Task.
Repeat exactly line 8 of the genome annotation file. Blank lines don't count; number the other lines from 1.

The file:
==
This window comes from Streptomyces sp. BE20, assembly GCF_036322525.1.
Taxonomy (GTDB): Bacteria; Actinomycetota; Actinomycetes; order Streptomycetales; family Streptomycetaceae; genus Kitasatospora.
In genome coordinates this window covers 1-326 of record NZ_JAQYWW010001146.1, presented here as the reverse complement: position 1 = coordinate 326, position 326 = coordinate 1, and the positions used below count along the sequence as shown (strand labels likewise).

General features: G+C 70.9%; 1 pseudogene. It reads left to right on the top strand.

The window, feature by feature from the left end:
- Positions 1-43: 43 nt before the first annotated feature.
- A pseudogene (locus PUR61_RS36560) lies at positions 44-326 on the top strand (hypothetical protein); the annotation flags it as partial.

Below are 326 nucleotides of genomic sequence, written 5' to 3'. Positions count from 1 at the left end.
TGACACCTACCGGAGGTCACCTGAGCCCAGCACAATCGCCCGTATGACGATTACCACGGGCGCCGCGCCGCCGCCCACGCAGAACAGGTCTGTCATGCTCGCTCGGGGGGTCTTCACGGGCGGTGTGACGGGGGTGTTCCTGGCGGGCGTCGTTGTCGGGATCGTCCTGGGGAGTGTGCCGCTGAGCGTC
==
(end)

Below are 326 nucleotides of genomic sequence, written 5' to 3'. Positions count from 1 at the left end.